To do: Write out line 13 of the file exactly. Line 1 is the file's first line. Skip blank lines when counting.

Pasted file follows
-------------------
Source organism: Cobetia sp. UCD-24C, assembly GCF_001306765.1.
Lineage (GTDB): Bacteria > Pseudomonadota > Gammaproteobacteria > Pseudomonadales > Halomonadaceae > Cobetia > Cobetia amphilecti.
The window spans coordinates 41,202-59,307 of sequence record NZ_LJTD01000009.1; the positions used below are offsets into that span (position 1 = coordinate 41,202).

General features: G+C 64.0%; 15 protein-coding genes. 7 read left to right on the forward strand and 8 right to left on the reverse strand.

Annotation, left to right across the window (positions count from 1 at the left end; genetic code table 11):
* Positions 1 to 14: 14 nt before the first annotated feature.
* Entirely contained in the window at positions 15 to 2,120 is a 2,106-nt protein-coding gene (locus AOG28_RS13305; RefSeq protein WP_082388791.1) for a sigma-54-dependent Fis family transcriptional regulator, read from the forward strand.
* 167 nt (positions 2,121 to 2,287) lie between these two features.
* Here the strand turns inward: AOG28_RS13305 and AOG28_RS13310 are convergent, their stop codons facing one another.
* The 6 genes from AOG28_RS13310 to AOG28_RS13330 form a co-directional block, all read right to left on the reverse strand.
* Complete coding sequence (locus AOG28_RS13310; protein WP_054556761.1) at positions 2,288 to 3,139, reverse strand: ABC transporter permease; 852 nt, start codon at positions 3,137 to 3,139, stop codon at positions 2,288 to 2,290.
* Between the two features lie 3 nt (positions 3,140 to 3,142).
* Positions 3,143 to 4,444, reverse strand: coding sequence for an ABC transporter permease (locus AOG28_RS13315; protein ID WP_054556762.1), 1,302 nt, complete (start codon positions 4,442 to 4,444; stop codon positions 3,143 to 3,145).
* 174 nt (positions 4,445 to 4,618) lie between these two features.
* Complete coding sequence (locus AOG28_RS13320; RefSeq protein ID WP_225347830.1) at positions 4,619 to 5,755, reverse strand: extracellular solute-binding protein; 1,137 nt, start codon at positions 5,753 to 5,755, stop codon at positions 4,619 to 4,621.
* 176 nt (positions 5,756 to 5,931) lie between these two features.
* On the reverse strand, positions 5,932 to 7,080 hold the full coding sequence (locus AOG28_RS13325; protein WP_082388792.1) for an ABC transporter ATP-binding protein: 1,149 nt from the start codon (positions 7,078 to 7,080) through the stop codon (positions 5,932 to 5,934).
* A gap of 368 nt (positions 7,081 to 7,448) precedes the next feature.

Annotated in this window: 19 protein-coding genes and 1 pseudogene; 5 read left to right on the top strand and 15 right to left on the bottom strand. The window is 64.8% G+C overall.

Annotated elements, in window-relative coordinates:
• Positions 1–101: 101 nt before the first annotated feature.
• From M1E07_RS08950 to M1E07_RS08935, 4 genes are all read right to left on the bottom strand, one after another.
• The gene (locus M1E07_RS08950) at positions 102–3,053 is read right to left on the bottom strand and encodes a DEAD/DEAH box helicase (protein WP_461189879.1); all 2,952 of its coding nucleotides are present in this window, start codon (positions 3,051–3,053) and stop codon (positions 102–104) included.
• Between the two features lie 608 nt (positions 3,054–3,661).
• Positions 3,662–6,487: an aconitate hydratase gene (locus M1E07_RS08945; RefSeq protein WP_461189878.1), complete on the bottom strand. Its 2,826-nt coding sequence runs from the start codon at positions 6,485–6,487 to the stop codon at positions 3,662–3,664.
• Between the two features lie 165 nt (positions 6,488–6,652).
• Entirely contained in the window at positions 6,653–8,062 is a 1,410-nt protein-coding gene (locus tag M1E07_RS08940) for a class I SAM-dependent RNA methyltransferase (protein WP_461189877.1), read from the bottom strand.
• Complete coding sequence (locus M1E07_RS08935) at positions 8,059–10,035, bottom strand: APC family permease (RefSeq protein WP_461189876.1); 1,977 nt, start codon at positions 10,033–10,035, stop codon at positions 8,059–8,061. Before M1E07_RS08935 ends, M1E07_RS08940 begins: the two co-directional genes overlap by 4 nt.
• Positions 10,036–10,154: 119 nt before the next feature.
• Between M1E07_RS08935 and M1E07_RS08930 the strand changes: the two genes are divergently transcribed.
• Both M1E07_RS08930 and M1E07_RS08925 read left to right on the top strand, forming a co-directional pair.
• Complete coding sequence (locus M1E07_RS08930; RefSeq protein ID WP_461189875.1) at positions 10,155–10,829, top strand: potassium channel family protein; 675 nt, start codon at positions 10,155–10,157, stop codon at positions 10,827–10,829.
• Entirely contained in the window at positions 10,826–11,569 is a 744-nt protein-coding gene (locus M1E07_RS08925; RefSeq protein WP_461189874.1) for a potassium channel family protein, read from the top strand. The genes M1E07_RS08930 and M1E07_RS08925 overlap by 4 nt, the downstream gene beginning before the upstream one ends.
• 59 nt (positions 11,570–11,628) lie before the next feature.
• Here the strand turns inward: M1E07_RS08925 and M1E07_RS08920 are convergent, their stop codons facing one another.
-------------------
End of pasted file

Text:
* Positions 3,143 to 4,444, reverse strand: coding sequence for an ABC transporter permease (locus AOG28_RS13315; protein ID WP_054556762.1), 1,302 nt, complete (start codon positions 4,442 to 4,444; stop codon positions 3,143 to 3,145).